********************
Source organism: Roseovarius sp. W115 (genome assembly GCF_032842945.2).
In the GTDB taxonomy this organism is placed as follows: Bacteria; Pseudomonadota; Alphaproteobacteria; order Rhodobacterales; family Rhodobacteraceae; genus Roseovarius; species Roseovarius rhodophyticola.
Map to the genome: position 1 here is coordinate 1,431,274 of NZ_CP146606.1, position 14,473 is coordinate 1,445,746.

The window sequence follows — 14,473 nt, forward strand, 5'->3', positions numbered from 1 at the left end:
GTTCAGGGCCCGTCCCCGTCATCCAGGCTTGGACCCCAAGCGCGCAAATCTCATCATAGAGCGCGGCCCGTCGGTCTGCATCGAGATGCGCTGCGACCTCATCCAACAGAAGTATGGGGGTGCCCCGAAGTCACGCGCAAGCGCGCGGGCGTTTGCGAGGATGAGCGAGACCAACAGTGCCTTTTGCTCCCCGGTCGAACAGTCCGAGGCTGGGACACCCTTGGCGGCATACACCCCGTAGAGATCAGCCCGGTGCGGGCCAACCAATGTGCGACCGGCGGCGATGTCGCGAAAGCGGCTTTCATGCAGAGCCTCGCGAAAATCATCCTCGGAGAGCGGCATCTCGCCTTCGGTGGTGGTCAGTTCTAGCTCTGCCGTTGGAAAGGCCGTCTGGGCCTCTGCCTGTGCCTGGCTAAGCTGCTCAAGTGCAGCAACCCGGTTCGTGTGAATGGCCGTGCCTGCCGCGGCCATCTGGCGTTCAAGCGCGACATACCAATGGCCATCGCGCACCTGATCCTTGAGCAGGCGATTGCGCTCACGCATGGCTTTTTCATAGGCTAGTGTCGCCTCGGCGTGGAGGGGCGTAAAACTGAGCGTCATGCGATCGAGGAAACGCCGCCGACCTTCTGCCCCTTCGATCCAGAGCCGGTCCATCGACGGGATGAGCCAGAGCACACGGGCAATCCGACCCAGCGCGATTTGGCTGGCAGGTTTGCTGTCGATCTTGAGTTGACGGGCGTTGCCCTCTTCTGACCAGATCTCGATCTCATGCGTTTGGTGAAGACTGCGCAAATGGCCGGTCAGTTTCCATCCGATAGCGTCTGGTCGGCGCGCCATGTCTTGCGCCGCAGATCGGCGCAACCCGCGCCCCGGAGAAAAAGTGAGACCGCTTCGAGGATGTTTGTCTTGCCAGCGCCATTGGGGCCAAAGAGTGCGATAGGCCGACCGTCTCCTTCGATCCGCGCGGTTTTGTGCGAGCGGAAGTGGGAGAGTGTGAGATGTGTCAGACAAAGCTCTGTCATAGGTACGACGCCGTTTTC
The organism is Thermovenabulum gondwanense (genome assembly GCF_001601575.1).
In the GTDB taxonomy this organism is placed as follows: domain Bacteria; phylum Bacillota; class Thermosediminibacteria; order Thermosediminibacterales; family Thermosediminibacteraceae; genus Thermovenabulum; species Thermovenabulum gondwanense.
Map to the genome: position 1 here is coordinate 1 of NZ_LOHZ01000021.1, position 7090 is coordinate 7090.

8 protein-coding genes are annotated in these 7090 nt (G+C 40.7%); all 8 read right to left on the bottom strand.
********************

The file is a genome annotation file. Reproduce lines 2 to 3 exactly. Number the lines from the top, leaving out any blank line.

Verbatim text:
In the GTDB taxonomy this organism is placed as follows: Bacteria; Pseudomonadota; Alphaproteobacteria; order Rhodobacterales; family Rhodobacteraceae; genus Roseovarius; species Roseovarius rhodophyticola.
Map to the genome: position 1 here is coordinate 1,431,274 of NZ_CP146606.1, position 14,473 is coordinate 1,445,746.